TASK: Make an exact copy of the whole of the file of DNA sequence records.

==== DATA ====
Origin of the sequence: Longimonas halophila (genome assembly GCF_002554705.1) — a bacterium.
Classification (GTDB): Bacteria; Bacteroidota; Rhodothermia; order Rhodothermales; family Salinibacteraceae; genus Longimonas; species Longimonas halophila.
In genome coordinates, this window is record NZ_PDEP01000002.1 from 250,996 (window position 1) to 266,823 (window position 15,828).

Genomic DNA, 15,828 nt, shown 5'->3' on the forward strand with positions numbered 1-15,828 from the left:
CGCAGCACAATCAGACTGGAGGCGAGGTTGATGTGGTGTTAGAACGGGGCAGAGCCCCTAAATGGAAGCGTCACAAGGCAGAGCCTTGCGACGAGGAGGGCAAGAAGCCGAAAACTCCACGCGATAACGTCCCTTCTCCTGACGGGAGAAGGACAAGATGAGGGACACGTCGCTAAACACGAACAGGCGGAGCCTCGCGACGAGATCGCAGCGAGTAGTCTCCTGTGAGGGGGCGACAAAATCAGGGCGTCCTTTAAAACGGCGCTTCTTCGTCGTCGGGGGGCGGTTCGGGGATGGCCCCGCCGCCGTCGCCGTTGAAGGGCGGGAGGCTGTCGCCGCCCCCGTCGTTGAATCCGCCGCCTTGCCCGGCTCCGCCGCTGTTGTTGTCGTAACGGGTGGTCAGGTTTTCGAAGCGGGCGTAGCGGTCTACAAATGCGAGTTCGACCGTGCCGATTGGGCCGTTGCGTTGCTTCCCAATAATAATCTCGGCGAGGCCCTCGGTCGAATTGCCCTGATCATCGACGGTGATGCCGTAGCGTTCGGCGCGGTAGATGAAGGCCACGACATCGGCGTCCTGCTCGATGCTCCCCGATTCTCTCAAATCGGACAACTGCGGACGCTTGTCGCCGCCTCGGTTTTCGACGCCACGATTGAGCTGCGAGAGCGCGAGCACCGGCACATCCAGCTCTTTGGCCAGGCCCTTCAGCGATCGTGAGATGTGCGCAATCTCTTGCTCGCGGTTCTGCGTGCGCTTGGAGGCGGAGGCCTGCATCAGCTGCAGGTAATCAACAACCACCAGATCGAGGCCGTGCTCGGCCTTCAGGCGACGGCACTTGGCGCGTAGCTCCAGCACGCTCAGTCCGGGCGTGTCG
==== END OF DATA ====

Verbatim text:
Origin of the sequence: Longimonas halophila (genome assembly GCF_002554705.1) — a bacterium.
Classification (GTDB): Bacteria; Bacteroidota; Rhodothermia; order Rhodothermales; family Salinibacteraceae; genus Longimonas; species Longimonas halophila.
In genome coordinates, this window is record NZ_PDEP01000002.1 from 250,996 (window position 1) to 266,823 (window position 15,828).

Genomic DNA, 15,828 nt, shown 5'->3' on the forward strand with positions numbered 1-15,828 from the left:
CGCAGCACAATCAGACTGGAGGCGAGGTTGATGTGGTGTTAGAACGGGGCAGAGCCCCTAAATGGAAGCGTCACAAGGCAGAGCCTTGCGACGAGGAGGGCAAGAAGCCGAAAACTCCACGCGATAACGTCCCTTCTCCTGACGGGAGAAGGACAAGATGAGGGACACGTCGCTAAACACGAACAGGCGGAGCCTCGCGACGAGATCGCAGCGAGTAGTCTCCTGTGAGGGGGCGACAAAATCAGGGCGTCCTTTAAAACGGCGCTTCTTCGTCGTCGGGGGGCGGTTCGGGGATGGCCCCGCCGCCGTCGCCGTTGAAGGGCGGGAGGCTGTCGCCGCCCCCGTCGTTGAATCCGCCGCCTTGCCCGGCTCCGCCGCTGTTGTTGTCGTAACGGGTGGTCAGGTTTTCGAAGCGGGCGTAGCGGTCTACAAATGCGAGTTCGACCGTGCCGATTGGGCCGTTGCGTTGCTTCCCAATAATAATCTCGGCGAGGCCCTCGGTCGAATTGCCCTGATCATCGACGGTGATGCCGTAGCGTTCGGCGCGGTAGATGAAGGCCACGACATCGGCGTCCTGCTCGATGCTCCCCGATTCTCTCAAATCGGACAACTGCGGACGCTTGTCGCCGCCTCGGTTTTCGACGCCACGATTGAGCTGCGAGAGCGCGAGCACCGGCACATCCAGCTCTTTGGCCAGGCCCTTCAGCGATCGTGAGATGTGCGCAATCTCTTGCTCGCGGTTCTGCGTGCGCTTGGAGGCGGAGGCCTGCATCAGCTGCAGGTAATCAACAACCACCAGATCGAGGCCGTGCTCGGCCTTCAGGCGACGGCACTTGGCGCGTAGCTCCAGCACGCTCAGTCCGGGCGTGTCG